Any good advice on cleaning? My Tempest is pretty immune to the Florida lizards, but I found a ton of spider webs on it and around the wind gap and such. I’m also afraid they’ll set up shop in the louvered area where other sensors are. Thanks in Advance!
I use a moist microfiber cloth to clean my Tempest. It will fit in between the radiation shield areas to clean out any debris that may have found its way inside. You may have to push it in a little but it works great. Or you could use a moist paper towel. Be careful of the special hydrophobic coating on the sonic transducer plates and around the floor of the sonic wind sensor area. You don’t want to accidentally rub any of the coatings off.
I have the same question. I am on the west coast and also have lots of spiders. I am really hoping there will be a maintenance mode added to the app so we can take down the Tempest for cleaning and not create erroneous readings.
@keenan You can try my method for cleaning in the post above. I perform monthly maintenance on all three of my weather stations. For the Tempest, I recommend:
Unplug the power cord from the Tempest hub before doing maintenance to ensure no data is transmitted to the hub or WeatherFlow servers.
Remove Tempest from the pole mount and then toggle the power switch to the Off position.
Perform the maintenance on Tempest as desired.
Get back in position to reinstall Tempest on its mount. Toggle power switch back to the On position and quickly place Tempest onto the mount.
Return to the Tempest hub and restore power to the hub.
Hopefully, this will help you perform maintenance on the Tempest without problems. Those are steps I take to ensure no data is recorded while doing maintenance.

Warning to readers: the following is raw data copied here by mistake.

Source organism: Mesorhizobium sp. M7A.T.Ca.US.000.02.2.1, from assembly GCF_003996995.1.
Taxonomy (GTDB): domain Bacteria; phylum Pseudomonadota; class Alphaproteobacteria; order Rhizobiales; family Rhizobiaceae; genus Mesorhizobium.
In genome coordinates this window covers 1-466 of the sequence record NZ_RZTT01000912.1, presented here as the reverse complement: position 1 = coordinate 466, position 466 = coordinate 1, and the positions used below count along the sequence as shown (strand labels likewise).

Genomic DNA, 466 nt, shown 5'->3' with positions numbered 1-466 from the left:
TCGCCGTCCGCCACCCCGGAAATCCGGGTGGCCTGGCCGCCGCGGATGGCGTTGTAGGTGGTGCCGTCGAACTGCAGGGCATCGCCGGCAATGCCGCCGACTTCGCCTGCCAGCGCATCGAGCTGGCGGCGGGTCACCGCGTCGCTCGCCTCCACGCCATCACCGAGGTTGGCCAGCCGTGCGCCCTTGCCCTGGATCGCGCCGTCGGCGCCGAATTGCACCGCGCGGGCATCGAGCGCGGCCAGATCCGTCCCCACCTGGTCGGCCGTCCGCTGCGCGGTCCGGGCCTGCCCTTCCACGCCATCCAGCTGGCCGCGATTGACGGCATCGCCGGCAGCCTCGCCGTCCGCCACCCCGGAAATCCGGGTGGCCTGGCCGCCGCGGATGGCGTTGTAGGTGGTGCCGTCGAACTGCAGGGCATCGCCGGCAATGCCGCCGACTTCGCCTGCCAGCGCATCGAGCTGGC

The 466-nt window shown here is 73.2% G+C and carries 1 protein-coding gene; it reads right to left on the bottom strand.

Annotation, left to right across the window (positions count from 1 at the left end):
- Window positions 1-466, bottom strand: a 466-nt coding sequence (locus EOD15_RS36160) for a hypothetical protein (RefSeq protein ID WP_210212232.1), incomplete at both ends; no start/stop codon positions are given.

Thanks. That sounds like the best solution for now until we get a maintenance mode in the app.
This cannot be emphasized enough. The super hydrophobic coating is delicate.
FWIW, the hydrophilic coating didn’t work as well as the super hydrophobic coating which is why the former wasn’t used.
My bad. Memory lapse. I’ll fix it. Haha
If the Tempest stores readings, won’t this method still record and send some bad data after it is turned back on? It seems virtually impossible to dismount or remount it without at least producing some vibrations that will record as rainfall. I’ve had mine installed only about a week, so I’m asking completely out of ignorance and unfamiliarity. I wonder if WeatherFlow will add some sort of “cleaning mode” setting so that false readings could absolutely be avoided?
@voigtrobert Actually no. Once the power switch on the bottom of Tempest is turned off, any observations recorded by Tempest is lost. The onboard memory needs power to hold data, therefore once power is cut off - the memory is purged.
That request has been made several times. It’s coming.
Thanks for the info, but I’m still a bit confused. When I turn the switch back on and remount the Tempest onto its base, it seems that I inevitably cause some vibration that results in a rainfall reading. What I’ve done is go into the app and erase the data. Is that the proper way to handle it? I was assuming that if I did not clear the data, the rainfall reading caused by the remounting would be recorded.
@voigtrobert If you are quick about mounting Tempest after toggling the power switch back on, it won’t record any observations due to the Tempest boot process. You should have time to quickly mount Tempest before observations begin to record. I would advise against clearing all data .
Ok; thanks. I hadn’t thought about the boot process. And, yes, I hated to clear all the data when I first had to tweak my installation–lost about 3 or 4 good days of data. I’m still learning this device.
One thing that I did was to wipe down the galvanized pole after painting it with some Ortho home defence outdoor. I’ve used this for a couple of years and seems to detour most insects. I’ll have to repeat a bit monthly but mines about 8 ft and after wiping it down with a wet cloth, I just spray on a cloth and apply to around 7 ft and down. It’s rated safe for pets and humans after it dries.